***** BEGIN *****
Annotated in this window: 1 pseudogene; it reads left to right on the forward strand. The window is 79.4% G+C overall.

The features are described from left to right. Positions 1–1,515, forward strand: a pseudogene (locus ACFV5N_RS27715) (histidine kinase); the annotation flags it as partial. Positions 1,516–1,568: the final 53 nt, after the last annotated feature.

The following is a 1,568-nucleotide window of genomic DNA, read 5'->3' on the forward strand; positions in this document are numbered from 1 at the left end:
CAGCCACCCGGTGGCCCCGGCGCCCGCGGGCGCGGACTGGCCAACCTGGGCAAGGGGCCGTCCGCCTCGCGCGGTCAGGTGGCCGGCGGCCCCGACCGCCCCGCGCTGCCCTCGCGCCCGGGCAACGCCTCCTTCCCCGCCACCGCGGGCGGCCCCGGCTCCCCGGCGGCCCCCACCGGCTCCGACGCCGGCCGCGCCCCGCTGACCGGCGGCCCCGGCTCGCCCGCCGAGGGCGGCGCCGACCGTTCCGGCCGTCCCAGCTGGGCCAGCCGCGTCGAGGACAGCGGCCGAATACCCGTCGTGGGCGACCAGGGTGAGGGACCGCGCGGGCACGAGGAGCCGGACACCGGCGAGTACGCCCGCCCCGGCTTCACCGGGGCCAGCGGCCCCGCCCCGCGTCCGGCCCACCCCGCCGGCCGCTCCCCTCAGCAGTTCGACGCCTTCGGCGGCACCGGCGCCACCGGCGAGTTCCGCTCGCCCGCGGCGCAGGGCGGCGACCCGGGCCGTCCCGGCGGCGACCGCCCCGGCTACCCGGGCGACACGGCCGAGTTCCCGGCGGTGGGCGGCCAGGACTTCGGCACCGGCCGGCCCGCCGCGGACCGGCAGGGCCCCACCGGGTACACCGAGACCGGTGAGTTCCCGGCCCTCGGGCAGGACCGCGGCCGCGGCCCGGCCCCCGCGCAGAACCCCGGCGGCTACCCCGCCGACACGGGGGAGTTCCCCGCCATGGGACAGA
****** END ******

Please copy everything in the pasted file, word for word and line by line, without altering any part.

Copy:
Annotated in this window: 1 pseudogene; it reads left to right on the forward strand. The window is 79.4% G+C overall.

The features are described from left to right. Positions 1–1,515, forward strand: a pseudogene (locus ACFV5N_RS27715) (histidine kinase); the annotation flags it as partial. Positions 1,516–1,568: the final 53 nt, after the last annotated feature.

The following is a 1,568-nucleotide window of genomic DNA, read 5'->3' on the forward strand; positions in this document are numbered from 1 at the left end:
CAGCCACCCGGTGGCCCCGGCGCCCGCGGGCGCGGACTGGCCAACCTGGGCAAGGGGCCGTCCGCCTCGCGCGGTCAGGTGGCCGGCGGCCCCGACCGCCCCGCGCTGCCCTCGCGCCCGGGCAACGCCTCCTTCCCCGCCACCGCGGGCGGCCCCGGCTCCCCGGCGGCCCCCACCGGCTCCGACGCCGGCCGCGCCCCGCTGACCGGCGGCCCCGGCTCGCCCGCCGAGGGCGGCGCCGACCGTTCCGGCCGTCCCAGCTGGGCCAGCCGCGTCGAGGACAGCGGCCGAATACCCGTCGTGGGCGACCAGGGTGAGGGACCGCGCGGGCACGAGGAGCCGGACACCGGCGAGTACGCCCGCCCCGGCTTCACCGGGGCCAGCGGCCCCGCCCCGCGTCCGGCCCACCCCGCCGGCCGCTCCCCTCAGCAGTTCGACGCCTTCGGCGGCACCGGCGCCACCGGCGAGTTCCGCTCGCCCGCGGCGCAGGGCGGCGACCCGGGCCGTCCCGGCGGCGACCGCCCCGGCTACCCGGGCGACACGGCCGAGTTCCCGGCGGTGGGCGGCCAGGACTTCGGCACCGGCCGGCCCGCCGCGGACCGGCAGGGCCCCACCGGGTACACCGAGACCGGTGAGTTCCCGGCCCTCGGGCAGGACCGCGGCCGCGGCCCGGCCCCCGCGCAGAACCCCGGCGGCTACCCCGCCGACACGGGGGAGTTCCCCGCCATGGGACAGA